4. The impact of this provision on transfers effected on or after the notified date and before the publication of a notification under Sub-section (1) of Section 18 is emphatic and such transfers shall be, and shall be deemed always to have been, void and accordingly the authorised officer shall calculate the ceiling area of such person as if no such transfer had taken place. Section 4(4) of the Act reads as follows:

In calculating the extent of land held by any person, any land which was transferred by sale, gift of otherwise or partitioned by that person after the appointed day but before the commencement of this Act, shall be taken into account as if such land had not been transferred or partitioned, as the case may be.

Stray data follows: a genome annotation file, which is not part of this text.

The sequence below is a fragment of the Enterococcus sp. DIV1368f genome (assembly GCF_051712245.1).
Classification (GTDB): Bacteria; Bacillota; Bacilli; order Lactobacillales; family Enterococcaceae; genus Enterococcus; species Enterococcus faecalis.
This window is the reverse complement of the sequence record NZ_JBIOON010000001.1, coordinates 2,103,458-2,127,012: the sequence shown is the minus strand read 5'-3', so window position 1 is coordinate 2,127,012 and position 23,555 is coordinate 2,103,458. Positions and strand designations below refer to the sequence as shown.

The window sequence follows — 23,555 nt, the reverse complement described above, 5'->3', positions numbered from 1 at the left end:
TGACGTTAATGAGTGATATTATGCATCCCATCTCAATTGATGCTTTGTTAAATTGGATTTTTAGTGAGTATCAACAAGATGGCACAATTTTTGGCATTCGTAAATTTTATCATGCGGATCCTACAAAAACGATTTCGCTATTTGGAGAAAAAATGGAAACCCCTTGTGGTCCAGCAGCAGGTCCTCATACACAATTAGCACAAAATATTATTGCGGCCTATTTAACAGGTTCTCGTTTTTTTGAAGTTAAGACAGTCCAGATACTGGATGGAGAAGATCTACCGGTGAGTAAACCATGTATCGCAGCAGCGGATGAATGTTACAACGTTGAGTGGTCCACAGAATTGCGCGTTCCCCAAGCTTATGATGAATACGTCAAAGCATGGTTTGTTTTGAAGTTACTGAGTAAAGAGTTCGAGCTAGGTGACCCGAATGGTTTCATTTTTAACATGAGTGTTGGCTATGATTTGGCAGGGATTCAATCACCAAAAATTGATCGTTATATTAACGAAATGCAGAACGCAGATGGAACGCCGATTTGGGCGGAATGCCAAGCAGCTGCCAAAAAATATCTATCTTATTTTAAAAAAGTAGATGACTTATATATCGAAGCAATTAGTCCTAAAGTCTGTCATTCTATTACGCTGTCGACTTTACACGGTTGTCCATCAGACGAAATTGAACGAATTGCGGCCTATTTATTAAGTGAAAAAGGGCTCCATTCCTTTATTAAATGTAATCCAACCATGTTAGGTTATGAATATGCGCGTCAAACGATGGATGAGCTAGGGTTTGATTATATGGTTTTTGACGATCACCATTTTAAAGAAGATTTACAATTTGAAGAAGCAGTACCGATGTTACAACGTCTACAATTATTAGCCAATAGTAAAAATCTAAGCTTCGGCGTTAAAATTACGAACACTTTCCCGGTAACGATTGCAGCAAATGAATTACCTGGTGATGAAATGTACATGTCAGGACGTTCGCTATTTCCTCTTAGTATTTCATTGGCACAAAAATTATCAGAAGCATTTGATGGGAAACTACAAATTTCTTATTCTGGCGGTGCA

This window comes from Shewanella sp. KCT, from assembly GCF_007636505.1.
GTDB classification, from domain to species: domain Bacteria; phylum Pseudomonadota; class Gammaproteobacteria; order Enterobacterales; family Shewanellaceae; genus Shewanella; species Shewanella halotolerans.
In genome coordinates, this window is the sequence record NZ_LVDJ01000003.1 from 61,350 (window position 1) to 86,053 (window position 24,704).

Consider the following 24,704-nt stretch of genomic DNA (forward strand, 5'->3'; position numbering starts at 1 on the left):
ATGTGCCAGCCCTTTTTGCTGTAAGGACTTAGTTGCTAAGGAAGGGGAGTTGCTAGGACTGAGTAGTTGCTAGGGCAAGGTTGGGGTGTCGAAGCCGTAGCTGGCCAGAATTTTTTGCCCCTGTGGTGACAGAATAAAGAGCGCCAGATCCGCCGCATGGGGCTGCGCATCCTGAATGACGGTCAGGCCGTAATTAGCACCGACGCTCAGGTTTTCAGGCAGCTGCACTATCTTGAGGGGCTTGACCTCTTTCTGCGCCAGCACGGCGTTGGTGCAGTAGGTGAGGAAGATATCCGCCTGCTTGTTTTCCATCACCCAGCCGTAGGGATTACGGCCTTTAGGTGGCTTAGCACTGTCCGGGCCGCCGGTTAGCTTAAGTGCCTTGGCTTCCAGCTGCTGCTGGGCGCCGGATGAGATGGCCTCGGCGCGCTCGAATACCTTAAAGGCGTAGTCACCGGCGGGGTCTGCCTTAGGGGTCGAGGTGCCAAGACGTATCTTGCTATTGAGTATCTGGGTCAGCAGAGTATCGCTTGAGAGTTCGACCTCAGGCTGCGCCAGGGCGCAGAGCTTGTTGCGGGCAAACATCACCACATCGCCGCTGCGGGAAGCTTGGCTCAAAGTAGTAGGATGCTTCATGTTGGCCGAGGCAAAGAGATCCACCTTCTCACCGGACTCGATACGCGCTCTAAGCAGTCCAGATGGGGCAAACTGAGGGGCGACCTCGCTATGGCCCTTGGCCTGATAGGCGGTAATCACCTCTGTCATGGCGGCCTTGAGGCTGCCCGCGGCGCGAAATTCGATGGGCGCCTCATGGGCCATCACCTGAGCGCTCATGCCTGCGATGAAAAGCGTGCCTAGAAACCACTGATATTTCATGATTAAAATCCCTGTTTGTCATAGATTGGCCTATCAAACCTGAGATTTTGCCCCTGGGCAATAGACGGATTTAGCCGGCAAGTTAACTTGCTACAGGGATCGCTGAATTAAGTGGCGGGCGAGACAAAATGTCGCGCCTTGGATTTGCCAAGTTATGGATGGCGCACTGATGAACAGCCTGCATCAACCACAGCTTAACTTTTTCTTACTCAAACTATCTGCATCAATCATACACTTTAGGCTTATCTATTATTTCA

The language used in Section 4(4) of the Act is different from the language used in section, 23 of the Tamil Nadu Act, before its substitution by Tamil Nadu Act 32 of 1974. This is quite patent and apparent. A comperative reading, on the other hand, of Section 4(4) of the Act with Section 23 of the Tamil Nadu Act, after its substitution by Tamil Nadu Act 32 of 1974, leaves no room for doubt in the mind of this Court that though the language used is not, word by word similar, vet, the import and implications are partently one and the same. In Section 23 of the Tamil Nadu Act, after its substitution by Tamil Nadu Act 32 of 1974, it is declared and enjoined that the authorised officer shall calculate the ceiling area of such person as if no such transfer or sub-division had taken place. Similarly, in Section 4(4) of the Act, the language used is-the land, subject-matter of transfer in question shall be taken into account as if such land has not been transferred. The effect of both the provisions is that the concerned alienation is non est in the eye of law and the lands alienated will continue to be the holding of the landowner for the purpose of the statutes. This is the patent and unambiguous result of the provisions. If this is the import and implication of the provision, . viz., Section 4(4) of the Act, then the efficacy and the force of the decision of the Bench of this Court in B.E.K. Nattar v. Authorised Officer (L.R.) : AIR1973Mad389 , is no longer available for the petitioner to have the alienation in her favour protected and left unaffected in spite of the proceedings under the Act against the land owner.